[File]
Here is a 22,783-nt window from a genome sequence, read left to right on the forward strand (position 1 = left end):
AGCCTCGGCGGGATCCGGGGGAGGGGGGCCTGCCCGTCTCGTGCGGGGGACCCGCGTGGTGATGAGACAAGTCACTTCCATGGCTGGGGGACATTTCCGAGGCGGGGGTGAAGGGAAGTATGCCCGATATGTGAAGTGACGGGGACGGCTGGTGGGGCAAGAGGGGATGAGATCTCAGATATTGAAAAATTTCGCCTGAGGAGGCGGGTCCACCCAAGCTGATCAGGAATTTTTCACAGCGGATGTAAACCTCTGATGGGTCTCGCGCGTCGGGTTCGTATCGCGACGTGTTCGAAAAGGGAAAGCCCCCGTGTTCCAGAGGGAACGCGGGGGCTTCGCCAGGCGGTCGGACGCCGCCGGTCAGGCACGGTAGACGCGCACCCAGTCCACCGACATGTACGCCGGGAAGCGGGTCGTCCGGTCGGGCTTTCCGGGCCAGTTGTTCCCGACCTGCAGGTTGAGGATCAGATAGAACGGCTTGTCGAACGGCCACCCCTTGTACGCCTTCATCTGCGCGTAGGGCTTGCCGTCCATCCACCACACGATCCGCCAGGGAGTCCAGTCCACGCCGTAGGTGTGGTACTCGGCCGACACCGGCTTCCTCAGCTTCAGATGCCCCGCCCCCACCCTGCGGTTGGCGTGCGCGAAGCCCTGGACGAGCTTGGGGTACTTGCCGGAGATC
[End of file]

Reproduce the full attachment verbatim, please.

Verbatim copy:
Here is a 22,783-nt window from a genome sequence, read left to right on the forward strand (position 1 = left end):
AGCCTCGGCGGGATCCGGGGGAGGGGGGCCTGCCCGTCTCGTGCGGGGGACCCGCGTGGTGATGAGACAAGTCACTTCCATGGCTGGGGGACATTTCCGAGGCGGGGGTGAAGGGAAGTATGCCCGATATGTGAAGTGACGGGGACGGCTGGTGGGGCAAGAGGGGATGAGATCTCAGATATTGAAAAATTTCGCCTGAGGAGGCGGGTCCACCCAAGCTGATCAGGAATTTTTCACAGCGGATGTAAACCTCTGATGGGTCTCGCGCGTCGGGTTCGTATCGCGACGTGTTCGAAAAGGGAAAGCCCCCGTGTTCCAGAGGGAACGCGGGGGCTTCGCCAGGCGGTCGGACGCCGCCGGTCAGGCACGGTAGACGCGCACCCAGTCCACCGACATGTACGCCGGGAAGCGGGTCGTCCGGTCGGGCTTTCCGGGCCAGTTGTTCCCGACCTGCAGGTTGAGGATCAGATAGAACGGCTTGTCGAACGGCCACCCCTTGTACGCCTTCATCTGCGCGTAGGGCTTGCCGTCCATCCACCACACGATCCGCCAGGGAGTCCAGTCCACGCCGTAGGTGTGGTACTCGGCCGACACCGGCTTCCTCAGCTTCAGATGCCCCGCCCCCACCCTGCGGTTGGCGTGCGCGAAGCCCTGGACGAGCTTGGGGTACTTGCCGGAGATC